Is It Safe To Combine Hyaluronic Acid And Retinol?

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With such a wide variety of skincare advice available, it can be tricky to decide exactly what to put on your skin. Ingredients like hyaluronic acid and retinol are celebrated as star ingredients, but when you're trying to decide which one to go with (along with every other skin product you've been advised to use), it's easy to get confused. The logical move is to combine skincare products and incorporate them all into your routine. But does mixing these active ingredients together render them ineffective? Worse, can it actually harm your skin?


These concerns aren't baseless; skin gurus confirm that there are several active skincare ingredients that should never be mixed. Combining retinol and alpha hydroxy acid, for example, is likely to result in skin irritation (via Everyday Health). In general, doubling up on any two products that share the same active ingredients can aggravate your skin. That said, combining two skin products that have different properties can give your skin a double line of defense against the signs of aging, provided they complement each other. When it comes to mixing hyaluronic acid and retinol, experts across the board share the same opinion.

What the experts say

Hyaluronic acid is a natural substance found in your skin, connective tissue, and eyes (via Healthline). When used topically as part of a skincare routine, hyaluronic acid hydrates the skin, reducing the appearance of wrinkles. It can also relieve skin redness and dermatitis. Similarly, retinol is a compound derived from vitamin A that boosts cell turnover (via The Skin Spot). When incorporated into a skincare routine, topical retinol can reduce signs of aging, clear pores, brighten skin tone, and decrease hyperpigmentation. Both these active ingredients have a long list of benefits, and the good news is you don't have to choose between them; it's totally safe to combine hyaluronic acid and retinol!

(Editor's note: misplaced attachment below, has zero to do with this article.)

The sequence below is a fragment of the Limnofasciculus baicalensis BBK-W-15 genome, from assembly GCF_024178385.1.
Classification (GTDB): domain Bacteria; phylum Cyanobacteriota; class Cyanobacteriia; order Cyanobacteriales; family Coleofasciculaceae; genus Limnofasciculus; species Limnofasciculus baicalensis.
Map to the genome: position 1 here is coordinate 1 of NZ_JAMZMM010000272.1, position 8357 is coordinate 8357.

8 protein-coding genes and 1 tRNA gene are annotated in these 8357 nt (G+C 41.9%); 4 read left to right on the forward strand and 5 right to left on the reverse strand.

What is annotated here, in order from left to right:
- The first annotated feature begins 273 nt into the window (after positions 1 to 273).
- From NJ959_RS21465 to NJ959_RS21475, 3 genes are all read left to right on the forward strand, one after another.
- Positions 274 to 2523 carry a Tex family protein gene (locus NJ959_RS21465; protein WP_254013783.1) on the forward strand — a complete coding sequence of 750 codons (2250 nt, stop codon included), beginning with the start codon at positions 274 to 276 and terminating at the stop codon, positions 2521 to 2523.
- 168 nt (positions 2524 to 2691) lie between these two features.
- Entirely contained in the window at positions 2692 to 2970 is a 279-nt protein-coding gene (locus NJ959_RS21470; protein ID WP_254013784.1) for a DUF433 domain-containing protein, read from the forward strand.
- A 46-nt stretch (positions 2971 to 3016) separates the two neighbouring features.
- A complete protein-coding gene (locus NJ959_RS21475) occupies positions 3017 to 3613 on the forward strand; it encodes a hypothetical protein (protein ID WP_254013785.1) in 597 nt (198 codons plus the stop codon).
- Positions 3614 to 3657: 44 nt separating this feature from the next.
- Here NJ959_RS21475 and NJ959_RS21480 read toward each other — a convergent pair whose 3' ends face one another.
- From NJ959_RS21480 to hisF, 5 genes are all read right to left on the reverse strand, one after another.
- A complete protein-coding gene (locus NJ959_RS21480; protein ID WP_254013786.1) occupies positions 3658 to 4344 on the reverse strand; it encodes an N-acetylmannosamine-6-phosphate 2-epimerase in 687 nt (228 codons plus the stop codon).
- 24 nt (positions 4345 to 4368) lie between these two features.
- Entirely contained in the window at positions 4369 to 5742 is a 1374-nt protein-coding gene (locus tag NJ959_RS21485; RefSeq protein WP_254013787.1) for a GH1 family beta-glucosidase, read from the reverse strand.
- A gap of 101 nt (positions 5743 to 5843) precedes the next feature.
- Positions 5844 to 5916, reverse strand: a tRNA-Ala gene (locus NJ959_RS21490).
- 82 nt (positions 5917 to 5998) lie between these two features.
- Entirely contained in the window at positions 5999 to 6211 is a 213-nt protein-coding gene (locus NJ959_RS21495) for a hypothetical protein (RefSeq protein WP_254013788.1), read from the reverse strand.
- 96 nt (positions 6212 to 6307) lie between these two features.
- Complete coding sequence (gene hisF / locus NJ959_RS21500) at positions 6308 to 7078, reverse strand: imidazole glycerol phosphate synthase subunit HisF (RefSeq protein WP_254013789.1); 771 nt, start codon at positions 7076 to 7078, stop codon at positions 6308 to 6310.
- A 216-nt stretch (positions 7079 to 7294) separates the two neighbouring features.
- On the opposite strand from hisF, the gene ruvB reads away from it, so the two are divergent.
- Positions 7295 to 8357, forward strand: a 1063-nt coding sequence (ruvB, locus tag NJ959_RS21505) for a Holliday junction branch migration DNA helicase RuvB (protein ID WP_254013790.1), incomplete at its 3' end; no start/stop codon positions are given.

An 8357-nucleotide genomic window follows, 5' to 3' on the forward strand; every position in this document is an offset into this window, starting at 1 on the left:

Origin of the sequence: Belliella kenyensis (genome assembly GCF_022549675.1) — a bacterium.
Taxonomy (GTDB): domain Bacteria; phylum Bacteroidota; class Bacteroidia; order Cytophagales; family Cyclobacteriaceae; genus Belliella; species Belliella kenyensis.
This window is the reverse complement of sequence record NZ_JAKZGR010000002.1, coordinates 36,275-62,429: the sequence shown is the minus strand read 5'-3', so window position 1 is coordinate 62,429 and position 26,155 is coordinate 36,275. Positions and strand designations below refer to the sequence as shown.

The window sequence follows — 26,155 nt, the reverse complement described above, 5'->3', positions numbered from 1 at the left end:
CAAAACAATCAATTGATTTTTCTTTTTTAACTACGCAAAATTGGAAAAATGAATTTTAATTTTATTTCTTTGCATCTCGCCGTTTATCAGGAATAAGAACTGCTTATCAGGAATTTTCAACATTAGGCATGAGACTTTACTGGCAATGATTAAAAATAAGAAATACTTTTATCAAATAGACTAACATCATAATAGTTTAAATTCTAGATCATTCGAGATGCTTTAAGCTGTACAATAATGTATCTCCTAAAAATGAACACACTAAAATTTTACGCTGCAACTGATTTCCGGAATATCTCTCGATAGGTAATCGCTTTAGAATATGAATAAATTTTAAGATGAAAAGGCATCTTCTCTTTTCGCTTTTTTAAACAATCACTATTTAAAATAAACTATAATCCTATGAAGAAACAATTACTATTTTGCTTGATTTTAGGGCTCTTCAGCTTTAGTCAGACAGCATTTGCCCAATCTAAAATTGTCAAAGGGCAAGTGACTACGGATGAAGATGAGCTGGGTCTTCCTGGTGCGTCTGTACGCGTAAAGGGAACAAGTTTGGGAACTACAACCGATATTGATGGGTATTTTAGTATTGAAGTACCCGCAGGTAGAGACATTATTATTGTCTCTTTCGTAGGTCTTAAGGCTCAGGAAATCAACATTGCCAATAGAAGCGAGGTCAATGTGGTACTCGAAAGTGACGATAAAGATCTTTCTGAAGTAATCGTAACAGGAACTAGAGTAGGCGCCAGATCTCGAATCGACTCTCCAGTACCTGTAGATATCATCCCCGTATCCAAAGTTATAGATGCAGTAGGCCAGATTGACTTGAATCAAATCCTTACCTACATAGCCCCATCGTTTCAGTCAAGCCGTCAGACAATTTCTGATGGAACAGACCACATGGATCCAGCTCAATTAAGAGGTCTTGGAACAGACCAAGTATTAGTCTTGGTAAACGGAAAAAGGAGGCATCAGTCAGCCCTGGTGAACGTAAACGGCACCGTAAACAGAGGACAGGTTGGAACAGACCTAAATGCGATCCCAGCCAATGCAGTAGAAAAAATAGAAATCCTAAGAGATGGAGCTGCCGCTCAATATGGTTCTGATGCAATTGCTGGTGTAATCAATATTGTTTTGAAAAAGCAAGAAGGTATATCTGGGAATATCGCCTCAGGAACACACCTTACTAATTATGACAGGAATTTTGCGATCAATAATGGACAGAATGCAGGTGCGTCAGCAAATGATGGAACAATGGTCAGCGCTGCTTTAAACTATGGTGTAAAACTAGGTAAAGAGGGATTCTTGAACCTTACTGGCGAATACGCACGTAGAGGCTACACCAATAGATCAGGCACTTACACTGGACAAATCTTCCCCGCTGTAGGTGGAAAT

Not only are hyaluronic acid and retinol okay to use together in your skincare routine, but combining them may also reduce the chance of unwanted side effects, such as skin irritation (via Apostrophe). Retinoids, such as retinol, can cause dryness in the skin, which leads to flaking and irritation. Because hyaluronic acid is a moisturizer, it can combat these side effects by adding a dose of hydration to the skin. Using retinol and hyaluronic acid together is perfectly fine, and the best way to combine them is to layer them onto your skin.

How to combine hyaluronic acid and retinol

Skin Pharm recommends applying retinol before hyaluronic acid, as retinol is at its most effective when it has the chance to sink into the pores. Begin by washing your face as you normally would with a cleanser, and then dry your face. While hyaluronic acid should be applied to damp skin, retinol should be applied to dry skin to reduce the likelihood of negative side effects. Apply retinol to the areas of your face showing the most signs of aging and allow it to set. Then, go ahead and apply your hyaluronic acid. If your hyaluronic acid is in the form of a serum, follow this with a moisturizer. 


Dermstore explains that retinol can be used every day, morning and night (after an adjustment period during which you apply low and less frequent doses). However, never forget to finish your morning skincare routine with SPF, especially when using retinol. The Skin Cancer Foundation explains that the new skin developed by retinol is thin and shouldn't be exposed to direct sunlight. Furthermore, sunlight can diminish the skin benefits of retinol. But if you do choose to use retinol in the morning, remembering SPF is crucial to reduce sun sensitivity and the risk of developing skin cancer. 

Hyaluronic acid and retinol are both effective ingredients that are worth incorporating into your skincare routine, and using them together in this way is not only acceptable but actually encouraged by skin experts.